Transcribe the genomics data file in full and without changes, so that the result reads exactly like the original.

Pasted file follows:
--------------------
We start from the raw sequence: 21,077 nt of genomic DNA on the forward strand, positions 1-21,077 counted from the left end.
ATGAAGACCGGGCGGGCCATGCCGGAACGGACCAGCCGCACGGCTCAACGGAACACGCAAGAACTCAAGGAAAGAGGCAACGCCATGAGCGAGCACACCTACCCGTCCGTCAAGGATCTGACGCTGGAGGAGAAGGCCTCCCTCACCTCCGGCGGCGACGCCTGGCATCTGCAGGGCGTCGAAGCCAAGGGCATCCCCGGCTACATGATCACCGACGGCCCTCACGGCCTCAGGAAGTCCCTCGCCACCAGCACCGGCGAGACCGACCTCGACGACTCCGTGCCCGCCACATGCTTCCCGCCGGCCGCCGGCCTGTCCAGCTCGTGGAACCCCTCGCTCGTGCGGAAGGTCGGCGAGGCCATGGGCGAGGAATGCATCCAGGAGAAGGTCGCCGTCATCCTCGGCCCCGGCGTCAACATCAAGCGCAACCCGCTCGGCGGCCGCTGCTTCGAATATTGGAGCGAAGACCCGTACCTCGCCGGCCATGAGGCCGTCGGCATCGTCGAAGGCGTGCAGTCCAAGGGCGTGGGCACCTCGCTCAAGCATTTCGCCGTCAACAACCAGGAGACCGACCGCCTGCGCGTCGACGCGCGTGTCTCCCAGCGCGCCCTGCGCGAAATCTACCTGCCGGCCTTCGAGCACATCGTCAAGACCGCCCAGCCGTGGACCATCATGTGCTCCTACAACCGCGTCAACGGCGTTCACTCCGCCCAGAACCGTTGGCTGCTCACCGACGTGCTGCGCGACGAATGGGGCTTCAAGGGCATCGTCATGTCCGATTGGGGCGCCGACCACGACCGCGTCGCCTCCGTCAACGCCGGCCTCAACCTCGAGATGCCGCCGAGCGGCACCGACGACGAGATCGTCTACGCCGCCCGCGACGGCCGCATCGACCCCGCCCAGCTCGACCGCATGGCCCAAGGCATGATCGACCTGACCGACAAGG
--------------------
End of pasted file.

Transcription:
We start from the raw sequence: 21,077 nt of genomic DNA on the forward strand, positions 1-21,077 counted from the left end.
ATGAAGACCGGGCGGGCCATGCCGGAACGGACCAGCCGCACGGCTCAACGGAACACGCAAGAACTCAAGGAAAGAGGCAACGCCATGAGCGAGCACACCTACCCGTCCGTCAAGGATCTGACGCTGGAGGAGAAGGCCTCCCTCACCTCCGGCGGCGACGCCTGGCATCTGCAGGGCGTCGAAGCCAAGGGCATCCCCGGCTACATGATCACCGACGGCCCTCACGGCCTCAGGAAGTCCCTCGCCACCAGCACCGGCGAGACCGACCTCGACGACTCCGTGCCCGCCACATGCTTCCCGCCGGCCGCCGGCCTGTCCAGCTCGTGGAACCCCTCGCTCGTGCGGAAGGTCGGCGAGGCCATGGGCGAGGAATGCATCCAGGAGAAGGTCGCCGTCATCCTCGGCCCCGGCGTCAACATCAAGCGCAACCCGCTCGGCGGCCGCTGCTTCGAATATTGGAGCGAAGACCCGTACCTCGCCGGCCATGAGGCCGTCGGCATCGTCGAAGGCGTGCAGTCCAAGGGCGTGGGCACCTCGCTCAAGCATTTCGCCGTCAACAACCAGGAGACCGACCGCCTGCGCGTCGACGCGCGTGTCTCCCAGCGCGCCCTGCGCGAAATCTACCTGCCGGCCTTCGAGCACATCGTCAAGACCGCCCAGCCGTGGACCATCATGTGCTCCTACAACCGCGTCAACGGCGTTCACTCCGCCCAGAACCGTTGGCTGCTCACCGACGTGCTGCGCGACGAATGGGGCTTCAAGGGCATCGTCATGTCCGATTGGGGCGCCGACCACGACCGCGTCGCCTCCGTCAACGCCGGCCTCAACCTCGAGATGCCGCCGAGCGGCACCGACGACGAGATCGTCTACGCCGCCCGCGACGGCCGCATCGACCCCGCCCAGCTCGACCGCATGGCCCAAGGCATGATCGACCTGACCGACAAGG